- During sleep as cells as put back together again we work to regain our energy stores and this involves the formation and release of brain chemicals, hormones and a variety of proteins
Are you sleep-deprived?
A lot of us are sleep deprived without even knowing it. Researchers say that 7 hours’ sleep is the very minimum you need to be healthy. You might use an app to record your sleep and the numbers can look great but you still feel awful so ask yourself these questions to find out if you might be sleep-deprived.
- are you typically drowsy during a good portion of the day, especially the morning and/or around 4 pm?
- do you rely on coffee to get going in the mornings?
- do you suffer from sugar cravings, especially in the late afternoon
- do you fall asleep exhausted in just a couple of minutes at night, or alternatively lie awake for a long time before you fall asleep?
- are you tired in the evening only to have a second wind just before bedtime?
- do you you often wake up in the night to go to bathroom (or for any other reason?)
If you answered yes to any of these questions, you may not be getting enough good quality sleep and your waistline may be suffering as a result!
What is a good nights sleep?
Getting to bed around 1030pm and being asleep before midnight and waking around 6-8am with no more than one trip to the bathroom and waking without an alarm and the feet hit the floor right away and you feel refreshed and ready for the day.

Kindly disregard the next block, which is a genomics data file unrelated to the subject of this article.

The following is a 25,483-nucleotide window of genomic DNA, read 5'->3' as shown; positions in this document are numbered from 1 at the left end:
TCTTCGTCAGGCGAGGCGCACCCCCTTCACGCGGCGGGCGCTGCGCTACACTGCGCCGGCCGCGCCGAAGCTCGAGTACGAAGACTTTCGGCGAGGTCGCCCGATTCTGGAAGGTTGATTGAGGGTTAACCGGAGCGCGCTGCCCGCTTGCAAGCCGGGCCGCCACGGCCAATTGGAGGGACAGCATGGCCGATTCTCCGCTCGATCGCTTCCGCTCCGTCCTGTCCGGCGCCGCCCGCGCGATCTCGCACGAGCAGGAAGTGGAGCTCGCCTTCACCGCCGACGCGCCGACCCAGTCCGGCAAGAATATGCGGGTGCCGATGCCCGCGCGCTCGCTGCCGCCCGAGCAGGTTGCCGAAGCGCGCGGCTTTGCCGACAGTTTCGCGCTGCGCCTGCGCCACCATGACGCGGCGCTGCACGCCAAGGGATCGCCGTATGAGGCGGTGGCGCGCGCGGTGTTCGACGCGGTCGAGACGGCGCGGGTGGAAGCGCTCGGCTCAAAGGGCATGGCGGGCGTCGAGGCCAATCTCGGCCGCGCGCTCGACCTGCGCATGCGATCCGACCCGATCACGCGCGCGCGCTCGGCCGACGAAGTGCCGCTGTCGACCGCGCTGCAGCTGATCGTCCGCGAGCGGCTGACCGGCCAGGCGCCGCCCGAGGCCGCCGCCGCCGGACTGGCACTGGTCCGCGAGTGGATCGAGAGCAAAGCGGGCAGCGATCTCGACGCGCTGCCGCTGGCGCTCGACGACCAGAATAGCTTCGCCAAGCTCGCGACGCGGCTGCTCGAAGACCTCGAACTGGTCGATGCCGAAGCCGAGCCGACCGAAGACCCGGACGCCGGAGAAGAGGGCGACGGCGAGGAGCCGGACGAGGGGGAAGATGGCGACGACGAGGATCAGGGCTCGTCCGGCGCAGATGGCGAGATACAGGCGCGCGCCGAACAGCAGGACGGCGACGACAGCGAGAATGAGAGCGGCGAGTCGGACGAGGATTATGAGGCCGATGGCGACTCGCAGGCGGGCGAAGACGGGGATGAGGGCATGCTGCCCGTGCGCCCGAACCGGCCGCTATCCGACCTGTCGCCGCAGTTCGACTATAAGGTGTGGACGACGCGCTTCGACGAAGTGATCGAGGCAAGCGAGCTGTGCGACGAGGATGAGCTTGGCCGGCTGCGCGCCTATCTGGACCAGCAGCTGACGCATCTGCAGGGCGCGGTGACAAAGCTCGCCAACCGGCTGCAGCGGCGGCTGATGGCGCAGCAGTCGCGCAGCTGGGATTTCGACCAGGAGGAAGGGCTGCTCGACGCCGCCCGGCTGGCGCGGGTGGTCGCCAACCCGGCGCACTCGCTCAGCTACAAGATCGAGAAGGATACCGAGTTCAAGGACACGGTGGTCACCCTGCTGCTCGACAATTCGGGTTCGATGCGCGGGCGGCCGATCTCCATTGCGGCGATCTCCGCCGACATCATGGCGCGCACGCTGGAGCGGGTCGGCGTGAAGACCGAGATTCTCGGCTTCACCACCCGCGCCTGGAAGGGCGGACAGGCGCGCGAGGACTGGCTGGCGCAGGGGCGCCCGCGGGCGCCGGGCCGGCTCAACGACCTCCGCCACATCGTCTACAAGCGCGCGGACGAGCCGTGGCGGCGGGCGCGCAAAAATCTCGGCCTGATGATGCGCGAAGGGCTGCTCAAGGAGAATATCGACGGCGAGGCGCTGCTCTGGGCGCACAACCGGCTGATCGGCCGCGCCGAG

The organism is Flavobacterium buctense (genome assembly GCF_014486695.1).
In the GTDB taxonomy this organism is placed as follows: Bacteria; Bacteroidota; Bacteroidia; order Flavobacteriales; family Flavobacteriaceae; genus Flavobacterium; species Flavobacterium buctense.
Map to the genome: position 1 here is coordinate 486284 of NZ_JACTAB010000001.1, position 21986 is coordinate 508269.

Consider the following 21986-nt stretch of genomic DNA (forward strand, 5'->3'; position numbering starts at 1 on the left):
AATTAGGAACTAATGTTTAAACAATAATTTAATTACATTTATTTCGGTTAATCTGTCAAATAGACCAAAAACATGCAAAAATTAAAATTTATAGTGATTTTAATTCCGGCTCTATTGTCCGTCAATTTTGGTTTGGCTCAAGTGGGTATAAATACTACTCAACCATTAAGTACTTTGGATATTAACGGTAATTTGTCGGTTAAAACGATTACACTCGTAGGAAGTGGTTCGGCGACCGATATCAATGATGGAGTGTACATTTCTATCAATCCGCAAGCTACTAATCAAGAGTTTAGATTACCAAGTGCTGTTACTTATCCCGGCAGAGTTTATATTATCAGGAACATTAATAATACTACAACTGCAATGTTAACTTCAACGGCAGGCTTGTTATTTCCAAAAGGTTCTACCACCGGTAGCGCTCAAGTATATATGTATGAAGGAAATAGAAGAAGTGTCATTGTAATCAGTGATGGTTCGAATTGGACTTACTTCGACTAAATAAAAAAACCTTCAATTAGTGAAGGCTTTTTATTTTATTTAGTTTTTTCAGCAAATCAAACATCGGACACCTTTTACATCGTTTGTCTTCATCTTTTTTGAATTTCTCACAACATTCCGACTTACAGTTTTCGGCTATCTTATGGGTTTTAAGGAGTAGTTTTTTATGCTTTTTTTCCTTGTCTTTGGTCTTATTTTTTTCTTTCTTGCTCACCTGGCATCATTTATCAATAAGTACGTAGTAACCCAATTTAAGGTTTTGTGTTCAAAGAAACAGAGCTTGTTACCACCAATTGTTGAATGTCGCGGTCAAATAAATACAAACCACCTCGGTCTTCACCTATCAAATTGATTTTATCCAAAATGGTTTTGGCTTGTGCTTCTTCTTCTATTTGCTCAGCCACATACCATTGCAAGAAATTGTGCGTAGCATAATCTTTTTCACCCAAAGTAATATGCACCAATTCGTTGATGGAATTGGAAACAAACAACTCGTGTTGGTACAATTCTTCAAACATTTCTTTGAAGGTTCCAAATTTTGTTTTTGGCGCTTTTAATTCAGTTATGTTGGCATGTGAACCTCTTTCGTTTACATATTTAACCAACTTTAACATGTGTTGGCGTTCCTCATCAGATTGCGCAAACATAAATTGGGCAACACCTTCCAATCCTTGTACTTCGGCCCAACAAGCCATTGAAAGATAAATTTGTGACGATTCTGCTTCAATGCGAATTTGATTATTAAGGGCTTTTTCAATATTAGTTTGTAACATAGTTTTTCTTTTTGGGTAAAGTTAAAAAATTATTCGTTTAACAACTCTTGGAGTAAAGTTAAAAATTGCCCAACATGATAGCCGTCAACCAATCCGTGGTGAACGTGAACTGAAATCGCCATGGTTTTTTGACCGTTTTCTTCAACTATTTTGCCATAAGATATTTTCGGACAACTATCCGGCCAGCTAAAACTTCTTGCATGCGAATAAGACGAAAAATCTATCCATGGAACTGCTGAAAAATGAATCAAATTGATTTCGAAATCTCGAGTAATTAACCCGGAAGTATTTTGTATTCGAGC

Top reasons to motivate you to focus more on your sleep
- Fat loss
- Stress and hormones
Reasons you don’t sleep
Simple Practical Reasons
Sometimes a good nights sleep is as simple as going to bed at the right time typically 10-11pm and not after midnight other times it’s avoiding caffeine or too much water after your dinner. However for some people their sleep becomes so disturbed for years that even sleeping pills from the doctors doesn’t guarantee a good nights sleep.
Complicated Reasons You Really Need To Test To Find Out
Chronic Sleep Deprivation causes increased evening cortisol, elevates insulin and blood sugar, decreases Parasympathetic nervous system activity/increases Sympathetic nervous system activity, increases appetite, energy expenditure, inflammation, blood pressure.